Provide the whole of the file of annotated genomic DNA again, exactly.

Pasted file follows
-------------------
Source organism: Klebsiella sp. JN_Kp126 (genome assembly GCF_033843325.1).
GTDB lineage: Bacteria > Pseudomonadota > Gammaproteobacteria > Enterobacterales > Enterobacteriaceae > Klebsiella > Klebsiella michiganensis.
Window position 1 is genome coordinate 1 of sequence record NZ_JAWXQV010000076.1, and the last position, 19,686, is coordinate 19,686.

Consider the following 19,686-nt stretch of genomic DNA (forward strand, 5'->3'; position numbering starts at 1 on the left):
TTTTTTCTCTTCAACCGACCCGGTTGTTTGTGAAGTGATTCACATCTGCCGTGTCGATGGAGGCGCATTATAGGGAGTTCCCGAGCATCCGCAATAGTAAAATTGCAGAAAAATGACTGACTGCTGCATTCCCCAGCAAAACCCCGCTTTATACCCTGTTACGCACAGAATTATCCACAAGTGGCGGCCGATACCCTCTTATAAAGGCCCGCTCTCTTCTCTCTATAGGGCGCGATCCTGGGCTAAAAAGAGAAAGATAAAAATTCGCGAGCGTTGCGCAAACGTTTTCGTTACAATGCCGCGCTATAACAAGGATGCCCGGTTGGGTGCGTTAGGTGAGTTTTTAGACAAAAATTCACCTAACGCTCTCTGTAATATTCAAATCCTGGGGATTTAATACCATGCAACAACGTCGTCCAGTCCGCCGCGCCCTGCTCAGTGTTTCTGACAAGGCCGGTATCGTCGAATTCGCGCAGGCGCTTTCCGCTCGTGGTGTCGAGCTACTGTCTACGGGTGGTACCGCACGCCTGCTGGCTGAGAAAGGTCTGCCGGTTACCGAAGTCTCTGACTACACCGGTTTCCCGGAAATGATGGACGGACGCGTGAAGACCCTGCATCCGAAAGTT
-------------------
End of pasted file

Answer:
Source organism: Klebsiella sp. JN_Kp126 (genome assembly GCF_033843325.1).
GTDB lineage: Bacteria > Pseudomonadota > Gammaproteobacteria > Enterobacterales > Enterobacteriaceae > Klebsiella > Klebsiella michiganensis.
Window position 1 is genome coordinate 1 of sequence record NZ_JAWXQV010000076.1, and the last position, 19,686, is coordinate 19,686.

Consider the following 19,686-nt stretch of genomic DNA (forward strand, 5'->3'; position numbering starts at 1 on the left):
TTTTTTCTCTTCAACCGACCCGGTTGTTTGTGAAGTGATTCACATCTGCCGTGTCGATGGAGGCGCATTATAGGGAGTTCCCGAGCATCCGCAATAGTAAAATTGCAGAAAAATGACTGACTGCTGCATTCCCCAGCAAAACCCCGCTTTATACCCTGTTACGCACAGAATTATCCACAAGTGGCGGCCGATACCCTCTTATAAAGGCCCGCTCTCTTCTCTCTATAGGGCGCGATCCTGGGCTAAAAAGAGAAAGATAAAAATTCGCGAGCGTTGCGCAAACGTTTTCGTTACAATGCCGCGCTATAACAAGGATGCCCGGTTGGGTGCGTTAGGTGAGTTTTTAGACAAAAATTCACCTAACGCTCTCTGTAATATTCAAATCCTGGGGATTTAATACCATGCAACAACGTCGTCCAGTCCGCCGCGCCCTGCTCAGTGTTTCTGACAAGGCCGGTATCGTCGAATTCGCGCAGGCGCTTTCCGCTCGTGGTGTCGAGCTACTGTCTACGGGTGGTACCGCACGCCTGCTGGCTGAGAAAGGTCTGCCGGTTACCGAAGTCTCTGACTACACCGGTTTCCCGGAAATGATGGACGGACGCGTGAAGACCCTGCATCCGAAAGTT